March 6, 2012 by Barbara With
Yesterday, after much debate, the Joint Finance Committee (JFC) once again rubber stamped AB426, the Assembly version of the mining bill through committee. Co-chairs Rep. Robin Vos (R) and Sen. Alberta Darling (R) held a press conference before the committee met to introduce new amendments to the bill that was illegally passed on January 26 behind the locked doors of the Assembly.
After Sen. Scott Fitzgerald (R) abruptly disbanded the Senate Committee on Mining Jobs last month, he decided to send the bill through Joint Finance on February 17. Two Wisconsin scientists who conducted their own analysis of the rock present at the mine site testified at that hearing that not only did the levels of sulfides present in the area pose a huge environmental risk, but that the bill actually eliminates the use of actual science by redefining the terms “ferrous” and “sulfide.” “Available evidence points to potentially serious problems that could result from treating the Penokee mine as a simple oxide mine,” said one of the scientists. “The chemistry of all the rocks affected by the mine, and not just the iron oxides of interest to the mine operators, needs to be taken into account if we are to seriously consider the project from a scientific perspective.”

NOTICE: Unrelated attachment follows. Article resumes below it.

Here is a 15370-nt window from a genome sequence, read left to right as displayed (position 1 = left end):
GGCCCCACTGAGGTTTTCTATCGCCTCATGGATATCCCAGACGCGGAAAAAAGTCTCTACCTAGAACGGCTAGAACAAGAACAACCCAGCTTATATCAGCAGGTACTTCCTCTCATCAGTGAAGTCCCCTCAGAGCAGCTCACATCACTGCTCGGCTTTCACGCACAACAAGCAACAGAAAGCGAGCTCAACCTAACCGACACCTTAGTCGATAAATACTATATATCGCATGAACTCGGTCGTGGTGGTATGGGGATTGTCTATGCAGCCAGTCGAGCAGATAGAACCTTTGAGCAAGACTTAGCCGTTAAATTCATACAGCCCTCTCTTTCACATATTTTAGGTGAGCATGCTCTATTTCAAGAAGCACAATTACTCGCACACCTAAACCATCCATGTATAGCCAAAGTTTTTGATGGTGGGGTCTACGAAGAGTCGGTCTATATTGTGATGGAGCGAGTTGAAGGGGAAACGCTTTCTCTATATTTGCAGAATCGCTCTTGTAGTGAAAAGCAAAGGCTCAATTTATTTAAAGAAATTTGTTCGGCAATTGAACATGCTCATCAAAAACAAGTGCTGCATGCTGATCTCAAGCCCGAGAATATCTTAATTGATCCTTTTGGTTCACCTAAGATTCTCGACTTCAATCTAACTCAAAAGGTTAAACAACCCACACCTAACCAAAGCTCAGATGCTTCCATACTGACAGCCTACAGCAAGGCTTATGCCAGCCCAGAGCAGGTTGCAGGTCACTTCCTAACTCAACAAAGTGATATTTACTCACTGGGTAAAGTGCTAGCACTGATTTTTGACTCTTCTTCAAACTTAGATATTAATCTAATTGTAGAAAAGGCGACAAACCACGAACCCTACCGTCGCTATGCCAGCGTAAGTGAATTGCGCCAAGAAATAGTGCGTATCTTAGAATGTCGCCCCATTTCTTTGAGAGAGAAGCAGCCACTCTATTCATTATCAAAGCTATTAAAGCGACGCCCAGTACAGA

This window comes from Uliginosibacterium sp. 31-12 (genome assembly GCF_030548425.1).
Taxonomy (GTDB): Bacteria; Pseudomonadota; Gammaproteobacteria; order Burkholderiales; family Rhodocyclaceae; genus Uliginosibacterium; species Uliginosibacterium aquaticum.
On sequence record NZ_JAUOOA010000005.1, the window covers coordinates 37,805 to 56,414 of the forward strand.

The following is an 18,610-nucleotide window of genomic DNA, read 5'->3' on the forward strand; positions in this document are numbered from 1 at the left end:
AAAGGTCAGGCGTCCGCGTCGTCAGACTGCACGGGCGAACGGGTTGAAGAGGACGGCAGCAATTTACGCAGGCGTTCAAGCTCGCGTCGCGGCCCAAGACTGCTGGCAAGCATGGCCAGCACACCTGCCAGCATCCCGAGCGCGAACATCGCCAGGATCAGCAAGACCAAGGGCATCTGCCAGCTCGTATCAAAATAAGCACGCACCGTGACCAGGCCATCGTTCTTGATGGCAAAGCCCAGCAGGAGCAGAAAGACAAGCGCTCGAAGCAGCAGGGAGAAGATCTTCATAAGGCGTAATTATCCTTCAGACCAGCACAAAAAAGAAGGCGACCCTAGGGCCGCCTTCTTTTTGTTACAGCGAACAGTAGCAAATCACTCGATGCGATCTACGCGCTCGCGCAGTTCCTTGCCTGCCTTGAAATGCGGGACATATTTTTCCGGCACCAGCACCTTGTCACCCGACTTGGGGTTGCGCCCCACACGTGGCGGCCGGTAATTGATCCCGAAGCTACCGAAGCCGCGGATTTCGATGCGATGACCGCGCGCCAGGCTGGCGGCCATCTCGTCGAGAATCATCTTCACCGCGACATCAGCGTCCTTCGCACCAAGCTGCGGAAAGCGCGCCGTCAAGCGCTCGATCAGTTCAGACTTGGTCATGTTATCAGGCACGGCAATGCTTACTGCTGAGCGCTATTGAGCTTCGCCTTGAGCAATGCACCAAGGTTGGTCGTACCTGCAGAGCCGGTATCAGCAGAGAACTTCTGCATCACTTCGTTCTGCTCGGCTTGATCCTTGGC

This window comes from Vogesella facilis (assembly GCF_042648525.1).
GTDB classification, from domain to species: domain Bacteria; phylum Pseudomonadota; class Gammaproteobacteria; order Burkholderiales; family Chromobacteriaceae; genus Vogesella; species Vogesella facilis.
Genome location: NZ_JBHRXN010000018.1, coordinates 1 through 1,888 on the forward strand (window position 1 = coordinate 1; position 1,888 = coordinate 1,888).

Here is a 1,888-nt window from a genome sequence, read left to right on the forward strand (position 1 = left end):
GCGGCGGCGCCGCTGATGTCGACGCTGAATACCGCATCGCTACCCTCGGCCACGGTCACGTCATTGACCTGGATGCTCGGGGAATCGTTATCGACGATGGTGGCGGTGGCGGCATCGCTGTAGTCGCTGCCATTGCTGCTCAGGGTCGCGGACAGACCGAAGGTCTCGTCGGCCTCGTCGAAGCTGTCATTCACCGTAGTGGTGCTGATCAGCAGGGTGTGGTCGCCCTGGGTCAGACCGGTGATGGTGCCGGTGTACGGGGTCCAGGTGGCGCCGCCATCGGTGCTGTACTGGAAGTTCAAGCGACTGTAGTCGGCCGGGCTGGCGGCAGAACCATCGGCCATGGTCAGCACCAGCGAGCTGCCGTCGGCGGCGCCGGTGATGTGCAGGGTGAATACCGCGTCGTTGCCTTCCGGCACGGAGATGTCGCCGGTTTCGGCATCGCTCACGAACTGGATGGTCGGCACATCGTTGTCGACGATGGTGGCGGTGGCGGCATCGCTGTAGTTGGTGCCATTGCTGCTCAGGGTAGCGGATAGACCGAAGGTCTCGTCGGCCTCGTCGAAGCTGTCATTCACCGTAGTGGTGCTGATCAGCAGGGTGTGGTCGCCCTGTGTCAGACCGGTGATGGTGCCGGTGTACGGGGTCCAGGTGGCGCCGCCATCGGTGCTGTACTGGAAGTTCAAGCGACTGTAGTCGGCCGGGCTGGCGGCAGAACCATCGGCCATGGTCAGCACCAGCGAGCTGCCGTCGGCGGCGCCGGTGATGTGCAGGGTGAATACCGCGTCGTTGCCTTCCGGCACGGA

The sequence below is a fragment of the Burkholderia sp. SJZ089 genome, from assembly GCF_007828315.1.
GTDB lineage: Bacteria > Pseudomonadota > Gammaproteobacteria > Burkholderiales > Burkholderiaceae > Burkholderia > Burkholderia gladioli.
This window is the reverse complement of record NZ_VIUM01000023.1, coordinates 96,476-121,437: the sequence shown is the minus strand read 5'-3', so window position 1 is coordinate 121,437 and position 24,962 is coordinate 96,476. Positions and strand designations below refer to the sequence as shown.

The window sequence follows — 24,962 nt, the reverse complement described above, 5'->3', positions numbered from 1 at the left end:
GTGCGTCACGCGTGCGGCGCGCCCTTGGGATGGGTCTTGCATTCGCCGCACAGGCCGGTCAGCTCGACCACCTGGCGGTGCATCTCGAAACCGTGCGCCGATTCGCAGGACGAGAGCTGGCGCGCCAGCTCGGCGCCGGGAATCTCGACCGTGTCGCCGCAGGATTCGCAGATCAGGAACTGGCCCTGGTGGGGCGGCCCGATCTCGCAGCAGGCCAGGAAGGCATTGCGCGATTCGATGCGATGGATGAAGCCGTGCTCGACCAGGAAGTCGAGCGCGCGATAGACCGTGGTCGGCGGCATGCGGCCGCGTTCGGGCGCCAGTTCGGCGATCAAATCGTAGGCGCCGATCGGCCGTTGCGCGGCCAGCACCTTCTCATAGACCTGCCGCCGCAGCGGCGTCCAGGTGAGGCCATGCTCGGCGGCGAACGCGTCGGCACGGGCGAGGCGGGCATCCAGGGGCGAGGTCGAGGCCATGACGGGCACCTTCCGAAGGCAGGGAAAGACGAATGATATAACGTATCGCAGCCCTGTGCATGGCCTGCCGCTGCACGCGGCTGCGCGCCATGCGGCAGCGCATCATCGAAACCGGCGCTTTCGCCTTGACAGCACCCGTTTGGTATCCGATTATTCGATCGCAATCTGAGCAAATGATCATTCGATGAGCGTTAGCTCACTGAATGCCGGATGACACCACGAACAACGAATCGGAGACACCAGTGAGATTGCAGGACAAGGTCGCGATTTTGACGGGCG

Even though yesterday Sen Jauch (D) argued passionately against AB426 and for the people of the north who overwhelming are against this bill, the committee voted another straight party line, 12 – 4, to move AB426 quickly to the Senate floor today. If it passes in the Senate, it will go to the Assembly later this week.
In question yesterday was how the amendments that Vos and Darling introduced changed the original AB426, which appeared to be written by and for G-Tac, the mining company that has been working to install a 22-mile open-pit iron ore mine in northern Wisconsin. According to Jauch, “The so-called compromise made the bill worse, not better.”
“The mining bill is scheduled for Senate consideration at 1:31 this afternoon,” Jauch said today. “Despite the rumors, it does not appear that there are 17 votes for passage. Leadership could attempt to use unusual procedures to move the bill to conference thereby eliminating the chance for amendments. Company officials have now laid out new bottom line that if the contested case is not the way they want it, then they will pull out.”
Watch the Senate session beginning at 1:30 PM today on www.wiseye.com. And send your Senators a message: vote no on the new mining bill. Our very lives may depend on it.
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The Wisconsin Senate
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Watch testimony from the scientists: